“I know I sound crazy when I tell my story,” she explains. “When I speak about it people judge me and ask silly questions. People here bombarded me with information about human trafficking, they asked me to tell my story, but I wasn’t comfortable telling it. When the doctor said I was pregnant I panicked and told them to get rid of it. I just wanted to go back to my mum. It’s still so hard to speak about it, to this day.”Lisa and Emma are two of the 475 victims of human trafficking who were formally identified in Ireland between 2013 and 2021. Of these, just 9 per cent (34) were children, significantly less than 22 per cent EU average for child trafficking.
No child trafficking victims were identified in the Republic in 2020 and 2021. This compares to the 5,468 victims of child trafficking identified in the UK in 2021, a number the British government says was an “undercount”. Concerns have also been repeatedly raised around the welfare and potential trafficking of the 39 unaccompanied children seeking asylum who went missing between 2017 and 2021 but have not yet been found. Five unaccompanied minors have been reported missing so far in 2022; two have not yet been found.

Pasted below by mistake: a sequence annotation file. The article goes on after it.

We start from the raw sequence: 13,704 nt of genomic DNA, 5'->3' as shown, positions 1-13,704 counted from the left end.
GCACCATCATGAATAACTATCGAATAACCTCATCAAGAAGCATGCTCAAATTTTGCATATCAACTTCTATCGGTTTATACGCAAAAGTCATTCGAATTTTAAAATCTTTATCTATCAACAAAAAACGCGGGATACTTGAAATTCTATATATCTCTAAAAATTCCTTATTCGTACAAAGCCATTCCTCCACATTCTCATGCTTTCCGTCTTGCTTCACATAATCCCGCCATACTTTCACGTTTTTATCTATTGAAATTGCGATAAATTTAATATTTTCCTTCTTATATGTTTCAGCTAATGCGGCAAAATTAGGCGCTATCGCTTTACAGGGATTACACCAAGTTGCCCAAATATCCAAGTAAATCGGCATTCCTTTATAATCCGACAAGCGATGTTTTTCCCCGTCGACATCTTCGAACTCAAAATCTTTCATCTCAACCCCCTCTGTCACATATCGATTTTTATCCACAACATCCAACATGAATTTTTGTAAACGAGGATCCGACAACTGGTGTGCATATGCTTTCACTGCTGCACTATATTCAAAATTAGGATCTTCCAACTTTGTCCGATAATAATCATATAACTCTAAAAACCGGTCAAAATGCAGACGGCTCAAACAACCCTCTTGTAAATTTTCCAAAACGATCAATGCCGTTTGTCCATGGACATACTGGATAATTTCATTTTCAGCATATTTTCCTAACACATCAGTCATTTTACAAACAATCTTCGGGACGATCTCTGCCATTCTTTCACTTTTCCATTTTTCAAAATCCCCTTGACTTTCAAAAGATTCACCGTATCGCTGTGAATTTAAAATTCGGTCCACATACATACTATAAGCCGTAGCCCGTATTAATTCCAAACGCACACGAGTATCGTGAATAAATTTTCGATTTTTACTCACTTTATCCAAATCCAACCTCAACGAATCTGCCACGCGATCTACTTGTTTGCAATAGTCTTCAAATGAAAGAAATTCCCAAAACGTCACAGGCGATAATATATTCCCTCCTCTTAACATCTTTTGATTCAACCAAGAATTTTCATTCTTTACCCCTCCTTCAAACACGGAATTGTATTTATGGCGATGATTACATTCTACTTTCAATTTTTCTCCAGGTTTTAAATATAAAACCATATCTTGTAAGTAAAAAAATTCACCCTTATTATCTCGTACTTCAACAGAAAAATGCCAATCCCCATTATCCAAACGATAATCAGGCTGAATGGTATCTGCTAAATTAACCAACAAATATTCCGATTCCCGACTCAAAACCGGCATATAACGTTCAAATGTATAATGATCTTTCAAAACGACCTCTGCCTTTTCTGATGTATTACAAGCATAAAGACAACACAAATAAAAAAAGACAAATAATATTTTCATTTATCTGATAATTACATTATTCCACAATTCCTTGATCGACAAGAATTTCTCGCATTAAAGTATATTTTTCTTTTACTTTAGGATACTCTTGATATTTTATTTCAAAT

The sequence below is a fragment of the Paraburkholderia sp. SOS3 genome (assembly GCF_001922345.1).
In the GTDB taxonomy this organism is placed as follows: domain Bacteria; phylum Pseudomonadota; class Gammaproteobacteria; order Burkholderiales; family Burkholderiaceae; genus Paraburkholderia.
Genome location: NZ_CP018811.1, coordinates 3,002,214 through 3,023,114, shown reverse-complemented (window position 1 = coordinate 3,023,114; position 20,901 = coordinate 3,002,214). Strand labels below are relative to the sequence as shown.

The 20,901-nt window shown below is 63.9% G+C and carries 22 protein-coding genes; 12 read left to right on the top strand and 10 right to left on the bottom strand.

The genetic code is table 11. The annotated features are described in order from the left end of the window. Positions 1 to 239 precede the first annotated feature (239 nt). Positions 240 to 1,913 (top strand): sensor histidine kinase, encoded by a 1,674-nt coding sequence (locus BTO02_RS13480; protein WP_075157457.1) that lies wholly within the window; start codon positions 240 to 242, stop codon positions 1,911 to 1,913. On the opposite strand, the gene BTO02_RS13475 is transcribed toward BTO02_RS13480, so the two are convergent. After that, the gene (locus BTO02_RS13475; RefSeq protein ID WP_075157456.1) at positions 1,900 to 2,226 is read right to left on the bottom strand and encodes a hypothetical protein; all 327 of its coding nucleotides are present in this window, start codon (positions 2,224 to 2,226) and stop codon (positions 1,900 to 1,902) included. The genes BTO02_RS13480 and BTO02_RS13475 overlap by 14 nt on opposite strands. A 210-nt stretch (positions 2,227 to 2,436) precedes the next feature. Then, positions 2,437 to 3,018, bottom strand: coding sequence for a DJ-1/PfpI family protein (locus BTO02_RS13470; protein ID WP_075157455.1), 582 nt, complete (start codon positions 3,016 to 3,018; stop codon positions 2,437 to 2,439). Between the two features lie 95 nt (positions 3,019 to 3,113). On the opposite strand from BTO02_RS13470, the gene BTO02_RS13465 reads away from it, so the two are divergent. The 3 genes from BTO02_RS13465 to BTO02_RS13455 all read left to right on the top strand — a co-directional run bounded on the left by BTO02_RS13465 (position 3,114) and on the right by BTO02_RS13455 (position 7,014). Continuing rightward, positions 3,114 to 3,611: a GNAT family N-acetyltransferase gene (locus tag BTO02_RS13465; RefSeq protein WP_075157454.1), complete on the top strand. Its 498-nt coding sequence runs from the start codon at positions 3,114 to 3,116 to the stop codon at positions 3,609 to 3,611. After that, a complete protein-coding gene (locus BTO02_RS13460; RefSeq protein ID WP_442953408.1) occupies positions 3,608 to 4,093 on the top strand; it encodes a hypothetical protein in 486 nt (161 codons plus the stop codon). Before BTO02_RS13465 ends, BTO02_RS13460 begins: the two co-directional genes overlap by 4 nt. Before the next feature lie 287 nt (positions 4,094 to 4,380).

Olympian Mo Farah’s revelation in July that he was trafficked into the UK as a child shone a much-needed light on the reality of child trafficking in western European countries. However, Irish trafficking experts fear dozens of children trafficked for sexual exploitation, labour exploitation or criminal activities are slipping through the net and not being formally identifi
The Irish Human Rights and Equality Commission (IHREC) warned in June that child trafficking in Ireland received “very little public or political attention” and remained “more hidden and unknown”.